For an illustration of God’s evaluation of success in contrast to man’s evaluation one only needs to compare Numbers 20:8-12 and Psalm 106:32-33. In the eyes of men Moses was a success because he got results, but in God’s eyes, he, at this point, was a failure. THE ISSUE OF SUCCESS IS ALWAYS OBEDIENCE TO GOD, not pleasing men nor seeking to satisfy man’s whims or standards of success (cf. 1 Thess. 2:4). On the other hand, the results we see can be negative and considered by men a failure, but are successful in the purpose and eyes of God. One only needs to compare both Isaiah’s and Jeremiah’s call and success (Isa. 6; Rom. 11:25 with Isa. 28; 55:11; Jer. 1:17f). Both Isaiah and Jeremiah were told in advance they would not be a success by the world’s standards. They were to preach messages of judgment to which Israel would react rather than repent. Part of the reason for their assignment was to give further evidence for God’s judgement of Israel (cf. Isa. 6:9-10; Acts 28:25-28).
As Isaiah 55:11 shows us, our preaching can be a means of ‘back door evangelism.’ God’s purpose with His Word for Isaiah was not positive. It was negative to demonstrate the hardness of Israel’s heart and the necessity of judgment. The point is we can’t always evaluate spiritual maturity or leadership or our success by names, nickels and noses and certainly not by the methods the world uses for success.
Another illustration is seen in Mark 4 with the parable of the soils and the purpose of this parable. The people were wondering why the leaders and the nation as a whole were not responding to the message of Christ. The parables of the soil, the sower, and the seed answer this question. They show that the problem was not in the message (the seed) nor with the messenger (the sower), but in the condition of the soil.
Another illustration is that of 2 Timothy 4:9f. Paul had been deserted and was in prison waiting to die, but he was anything but a failure. He could have very easily begun to feel sorry for himself, “no one wants to follow me, my men have deserted me; I must be doing something wrong, I am a failure.” But as a mature man in Christ, Paul had a very different perspective and wrote, “I have fought the good fight, I have finished the course, I have kept the faith; in the future there is laid up for me the crown of righteousness, which the Lord, the righteous Judge, will award to me on that day; and not only to me, but also to all who have loved His appearing” (2 Tim. 4;7-8).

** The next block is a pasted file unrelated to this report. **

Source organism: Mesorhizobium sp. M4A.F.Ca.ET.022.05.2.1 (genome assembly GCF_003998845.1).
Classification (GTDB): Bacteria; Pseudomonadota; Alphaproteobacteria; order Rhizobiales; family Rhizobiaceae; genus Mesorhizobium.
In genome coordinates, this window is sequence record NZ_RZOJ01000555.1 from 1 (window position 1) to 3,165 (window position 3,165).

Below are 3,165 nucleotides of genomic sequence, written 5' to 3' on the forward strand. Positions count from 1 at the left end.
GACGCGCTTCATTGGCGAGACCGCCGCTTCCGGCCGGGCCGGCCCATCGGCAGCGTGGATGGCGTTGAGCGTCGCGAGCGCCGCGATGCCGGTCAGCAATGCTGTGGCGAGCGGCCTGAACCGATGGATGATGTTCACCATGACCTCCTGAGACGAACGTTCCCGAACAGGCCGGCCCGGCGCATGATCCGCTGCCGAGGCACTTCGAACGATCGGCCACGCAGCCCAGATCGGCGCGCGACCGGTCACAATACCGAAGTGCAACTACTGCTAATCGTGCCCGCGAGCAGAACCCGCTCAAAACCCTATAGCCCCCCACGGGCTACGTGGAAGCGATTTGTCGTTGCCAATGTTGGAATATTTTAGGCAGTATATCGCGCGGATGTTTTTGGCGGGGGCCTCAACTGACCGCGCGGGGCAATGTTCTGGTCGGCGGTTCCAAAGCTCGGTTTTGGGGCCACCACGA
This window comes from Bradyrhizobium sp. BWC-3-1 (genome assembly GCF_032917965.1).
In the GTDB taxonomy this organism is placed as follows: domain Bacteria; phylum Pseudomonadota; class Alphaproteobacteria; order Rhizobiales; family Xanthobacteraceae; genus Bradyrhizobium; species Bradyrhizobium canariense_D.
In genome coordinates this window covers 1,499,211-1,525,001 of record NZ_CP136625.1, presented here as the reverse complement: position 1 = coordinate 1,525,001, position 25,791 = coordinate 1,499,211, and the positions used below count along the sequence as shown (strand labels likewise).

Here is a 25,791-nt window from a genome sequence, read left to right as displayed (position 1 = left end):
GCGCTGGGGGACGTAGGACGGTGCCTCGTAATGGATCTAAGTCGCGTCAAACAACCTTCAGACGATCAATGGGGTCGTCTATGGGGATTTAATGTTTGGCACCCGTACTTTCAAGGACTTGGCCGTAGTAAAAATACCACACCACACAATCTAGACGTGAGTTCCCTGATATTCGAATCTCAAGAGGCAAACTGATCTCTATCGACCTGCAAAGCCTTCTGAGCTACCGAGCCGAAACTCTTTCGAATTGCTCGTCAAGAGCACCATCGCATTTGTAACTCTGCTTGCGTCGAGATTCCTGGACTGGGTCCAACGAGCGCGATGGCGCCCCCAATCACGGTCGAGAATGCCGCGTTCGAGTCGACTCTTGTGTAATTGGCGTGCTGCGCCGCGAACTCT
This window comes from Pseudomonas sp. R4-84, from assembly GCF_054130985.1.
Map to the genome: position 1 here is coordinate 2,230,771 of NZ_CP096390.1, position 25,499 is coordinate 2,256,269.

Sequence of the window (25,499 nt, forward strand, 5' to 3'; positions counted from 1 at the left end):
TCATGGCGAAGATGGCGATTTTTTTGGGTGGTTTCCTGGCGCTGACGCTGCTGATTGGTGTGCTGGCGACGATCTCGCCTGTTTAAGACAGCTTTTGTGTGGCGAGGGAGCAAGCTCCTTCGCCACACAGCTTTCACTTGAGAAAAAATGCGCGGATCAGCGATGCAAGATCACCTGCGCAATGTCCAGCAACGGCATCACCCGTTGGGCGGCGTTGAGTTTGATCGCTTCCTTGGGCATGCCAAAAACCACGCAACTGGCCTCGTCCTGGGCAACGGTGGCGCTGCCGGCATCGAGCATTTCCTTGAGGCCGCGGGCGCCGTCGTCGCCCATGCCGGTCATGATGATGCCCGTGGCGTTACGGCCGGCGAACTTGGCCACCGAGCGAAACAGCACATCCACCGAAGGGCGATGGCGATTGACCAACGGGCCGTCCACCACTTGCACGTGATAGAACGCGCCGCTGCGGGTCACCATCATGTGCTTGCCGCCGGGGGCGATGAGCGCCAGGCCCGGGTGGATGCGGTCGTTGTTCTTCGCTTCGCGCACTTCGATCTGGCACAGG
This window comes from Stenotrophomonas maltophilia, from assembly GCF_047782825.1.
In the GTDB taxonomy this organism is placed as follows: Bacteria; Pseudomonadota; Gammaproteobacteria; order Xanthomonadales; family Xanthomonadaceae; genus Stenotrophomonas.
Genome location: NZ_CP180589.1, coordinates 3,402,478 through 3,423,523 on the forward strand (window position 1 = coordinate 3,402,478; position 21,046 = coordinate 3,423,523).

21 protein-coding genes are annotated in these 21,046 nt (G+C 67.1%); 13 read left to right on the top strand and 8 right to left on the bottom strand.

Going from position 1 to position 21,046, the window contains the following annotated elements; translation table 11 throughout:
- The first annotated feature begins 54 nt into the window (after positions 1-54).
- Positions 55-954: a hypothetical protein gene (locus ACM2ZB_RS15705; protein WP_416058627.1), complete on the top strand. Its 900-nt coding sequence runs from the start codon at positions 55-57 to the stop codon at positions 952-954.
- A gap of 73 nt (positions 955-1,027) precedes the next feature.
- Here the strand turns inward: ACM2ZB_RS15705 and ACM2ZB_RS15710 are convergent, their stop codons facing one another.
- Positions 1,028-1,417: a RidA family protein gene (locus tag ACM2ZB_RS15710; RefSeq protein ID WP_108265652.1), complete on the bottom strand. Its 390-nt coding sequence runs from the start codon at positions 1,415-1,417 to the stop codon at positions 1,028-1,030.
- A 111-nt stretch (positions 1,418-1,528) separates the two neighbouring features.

In his book, Failure: the Back Door to Success, Erwin Lutzer tells the following story that provides an excellent illustration of a mature man who derived his sense of significance and self image from the Lord rather than from the opinions of people.
A friend of mine who pastored a small church told me how depressing it was for him to attend pastors’ conferences. There he would suffer through the reports of the wonderful success of other churches. It seemed that all churches had either doubled in their membership or tripled their income during the preceding year.
His church, on the other hand, was small and had a history of difficulties. It had problems with bitterness, complaining, and factions. On some occasions the pastor was publicly humiliated by irate members. His story (which could be the subject of an entire book) reminds us that carnal Christians can be just as obstinate as worldly pagans.
What did the pastor do? He lived with the abuse. He preached the Scriptures and taught doctrine. Eventually, a few individuals began to show signs of spiritual growth. In the lives of a handful, there was fruit. But most of the seed fell by the wayside; it was choked by thorns of worldly anxiety or drowned in the slough of resentment.
When I heard the full story, I said, “Roy, I would not have stayed there for a month!” His reply was a rebuke: “I’ve always wondered if I had love for people. God put me in the most trying situation I could endure. He wanted to teach me how to show love in a place where there was none!”
Was he a success? Not if nickles [sic] and noses are the measuring sticks! Results can be a barometer of God’s blessing but not necessarily.38
A spirit of comparison, whether it involves comparing others with others or ourselves with others, is biblically defined as carnal, worldly, immature, and can even be devilish (see 1 Cor. 3:1ff; Jam. 3:14-16). It leads only to hurt and harm, failure and malfunction.